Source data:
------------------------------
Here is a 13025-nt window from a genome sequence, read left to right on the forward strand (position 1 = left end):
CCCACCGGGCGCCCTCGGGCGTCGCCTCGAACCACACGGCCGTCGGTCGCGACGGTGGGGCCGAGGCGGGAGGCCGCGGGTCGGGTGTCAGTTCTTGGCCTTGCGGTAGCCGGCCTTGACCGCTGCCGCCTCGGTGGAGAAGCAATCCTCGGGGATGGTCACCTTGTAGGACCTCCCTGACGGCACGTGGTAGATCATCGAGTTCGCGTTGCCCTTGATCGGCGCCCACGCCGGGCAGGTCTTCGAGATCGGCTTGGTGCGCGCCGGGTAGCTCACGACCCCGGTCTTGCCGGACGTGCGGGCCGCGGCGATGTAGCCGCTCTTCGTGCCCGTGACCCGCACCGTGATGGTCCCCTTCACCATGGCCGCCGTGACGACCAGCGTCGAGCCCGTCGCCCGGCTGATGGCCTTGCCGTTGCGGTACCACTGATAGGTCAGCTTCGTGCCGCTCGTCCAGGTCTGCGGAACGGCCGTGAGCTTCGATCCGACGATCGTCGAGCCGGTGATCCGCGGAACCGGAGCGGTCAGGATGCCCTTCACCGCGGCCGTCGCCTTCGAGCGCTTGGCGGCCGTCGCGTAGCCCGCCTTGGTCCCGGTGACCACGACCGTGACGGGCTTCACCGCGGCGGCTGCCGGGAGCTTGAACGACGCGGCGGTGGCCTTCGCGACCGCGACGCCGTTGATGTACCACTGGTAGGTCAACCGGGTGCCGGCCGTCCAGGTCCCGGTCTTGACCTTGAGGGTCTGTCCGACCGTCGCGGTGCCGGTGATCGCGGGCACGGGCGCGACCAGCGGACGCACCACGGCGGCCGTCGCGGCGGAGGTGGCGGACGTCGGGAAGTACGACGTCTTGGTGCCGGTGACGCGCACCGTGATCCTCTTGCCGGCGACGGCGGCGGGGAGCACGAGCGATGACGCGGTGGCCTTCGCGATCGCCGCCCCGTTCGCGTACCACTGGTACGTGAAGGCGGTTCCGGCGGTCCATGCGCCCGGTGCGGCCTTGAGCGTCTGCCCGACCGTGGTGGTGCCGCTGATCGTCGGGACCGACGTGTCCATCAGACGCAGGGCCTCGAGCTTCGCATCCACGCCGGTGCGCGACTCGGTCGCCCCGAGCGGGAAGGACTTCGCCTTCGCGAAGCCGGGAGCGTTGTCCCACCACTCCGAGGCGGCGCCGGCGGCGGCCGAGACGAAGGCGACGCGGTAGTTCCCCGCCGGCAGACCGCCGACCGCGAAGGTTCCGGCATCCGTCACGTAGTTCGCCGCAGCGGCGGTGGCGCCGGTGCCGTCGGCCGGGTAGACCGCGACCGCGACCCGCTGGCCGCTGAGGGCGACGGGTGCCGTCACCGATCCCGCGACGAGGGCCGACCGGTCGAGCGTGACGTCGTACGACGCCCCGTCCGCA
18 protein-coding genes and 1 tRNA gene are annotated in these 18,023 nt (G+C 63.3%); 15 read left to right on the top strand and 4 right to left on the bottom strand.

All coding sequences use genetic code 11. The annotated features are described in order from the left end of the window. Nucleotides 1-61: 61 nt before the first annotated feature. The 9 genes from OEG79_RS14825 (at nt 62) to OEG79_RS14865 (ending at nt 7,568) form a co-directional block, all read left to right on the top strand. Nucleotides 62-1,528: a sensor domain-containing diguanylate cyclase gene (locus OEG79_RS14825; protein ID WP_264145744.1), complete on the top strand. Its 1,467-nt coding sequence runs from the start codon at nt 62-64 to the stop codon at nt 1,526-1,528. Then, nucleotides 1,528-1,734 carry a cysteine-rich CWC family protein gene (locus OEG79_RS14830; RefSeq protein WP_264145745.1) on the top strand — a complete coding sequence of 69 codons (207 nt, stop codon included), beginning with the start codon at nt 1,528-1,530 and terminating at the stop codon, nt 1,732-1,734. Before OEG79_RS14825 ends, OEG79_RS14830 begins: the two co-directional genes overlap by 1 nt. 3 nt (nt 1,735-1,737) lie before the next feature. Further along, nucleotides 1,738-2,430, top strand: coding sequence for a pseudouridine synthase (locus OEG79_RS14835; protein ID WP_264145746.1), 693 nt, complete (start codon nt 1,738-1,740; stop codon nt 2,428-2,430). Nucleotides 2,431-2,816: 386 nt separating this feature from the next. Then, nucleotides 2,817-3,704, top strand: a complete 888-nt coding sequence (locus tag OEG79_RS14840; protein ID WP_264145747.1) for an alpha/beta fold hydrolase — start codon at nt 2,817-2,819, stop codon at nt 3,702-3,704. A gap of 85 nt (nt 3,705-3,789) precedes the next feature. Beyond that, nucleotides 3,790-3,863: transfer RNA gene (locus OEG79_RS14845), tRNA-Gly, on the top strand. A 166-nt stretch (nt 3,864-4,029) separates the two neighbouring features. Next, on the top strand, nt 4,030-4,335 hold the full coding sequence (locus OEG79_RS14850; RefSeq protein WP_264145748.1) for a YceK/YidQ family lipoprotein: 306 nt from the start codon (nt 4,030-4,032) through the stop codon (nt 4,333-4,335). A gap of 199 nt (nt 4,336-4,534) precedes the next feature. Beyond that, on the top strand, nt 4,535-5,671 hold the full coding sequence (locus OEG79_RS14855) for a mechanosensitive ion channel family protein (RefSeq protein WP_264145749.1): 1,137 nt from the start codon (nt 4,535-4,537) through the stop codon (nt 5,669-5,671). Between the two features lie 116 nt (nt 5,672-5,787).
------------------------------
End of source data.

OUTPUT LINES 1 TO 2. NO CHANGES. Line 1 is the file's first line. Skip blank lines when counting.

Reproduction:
Here is a 13025-nt window from a genome sequence, read left to right on the forward strand (position 1 = left end):
CCCACCGGGCGCCCTCGGGCGTCGCCTCGAACCACACGGCCGTCGGTCGCGACGGTGGGGCCGAGGCGGGAGGCCGCGGGTCGGGTGTCAGTTCTTGGCCTTGCGGTAGCCGGCCTTGACCGCTGCCGCCTCGGTGGAGAAGCAATCCTCGGGGATGGTCACCTTGTAGGACCTCCCTGACGGCACGTGGTAGATCATCGAGTTCGCGTTGCCCTTGATCGGCGCCCACGCCGGGCAGGTCTTCGAGATCGGCTTGGTGCGCGCCGGGTAGCTCACGACCCCGGTCTTGCCGGACGTGCGGGCCGCGGCGATGTAGCCGCTCTTCGTGCCCGTGACCCGCACCGTGATGGTCCCCTTCACCATGGCCGCCGTGACGACCAGCGTCGAGCCCGTCGCCCGGCTGATGGCCTTGCCGTTGCGGTACCACTGATAGGTCAGCTTCGTGCCGCTCGTCCAGGTCTGCGGAACGGCCGTGAGCTTCGATCCGACGATCGTCGAGCCGGTGATCCGCGGAACCGGAGCGGTCAGGATGCCCTTCACCGCGGCCGTCGCCTTCGAGCGCTTGGCGGCCGTCGCGTAGCCCGCCTTGGTCCCGGTGACCACGACCGTGACGGGCTTCACCGCGGCGGCTGCCGGGAGCTTGAACGACGCGGCGGTGGCCTTCGCGACCGCGACGCCGTTGATGTACCACTGGTAGGTCAACCGGGTGCCGGCCGTCCAGGTCCCGGTCTTGACCTTGAGGGTCTGTCCGACCGTCGCGGTGCCGGTGATCGCGGGCACGGGCGCGACCAGCGGACGCACCACGGCGGCCGTCGCGGCGGAGGTGGCGGACGTCGGGAAGTACGACGTCTTGGTGCCGGTGACGCGCACCGTGATCCTCTTGCCGGCGACGGCGGCGGGGAGCACGAGCGATGACGCGGTGGCCTTCGCGATCGCCGCCCCGTTCGCGTACCACTGGTACGTGAAGGCGGTTCCGGCGGTCCATGCGCCCGGTGCGGCCTTGAGCGTCTGCCCGACCGTGGTGGTGCCGCTGATCGTCGGGACCGACGTGTCCATCAGACGCAGGGCCTCGAGCTTCGCATCCACGCCGGTGCGCGACTCGGTCGCCCCGAGCGGGAAGGACTTCGCCTTCGCGAAGCCGGGAGCGTTGTCCCACCACTCCGAGGCGGCGCCGGCGGCGGCCGAGACGAAGGCGACGCGGTAGTTCCCCGCCGGCAGACCGCCGACCGCGAAGGTTCCGGCATCCGTCACGTAGTTCGCCGCAGCGGCGGTGGCGCCGGTGCCGTCGGCCGGGTAGACCGCGACCGCGACCCGCTGGCCGCTGAGGGCGACGGGTGCCGTCACCGATCCCGCGACGAGGGCCGACCGGTCGAGCGTGACGTCGTACGACGCCCCGTCCGCA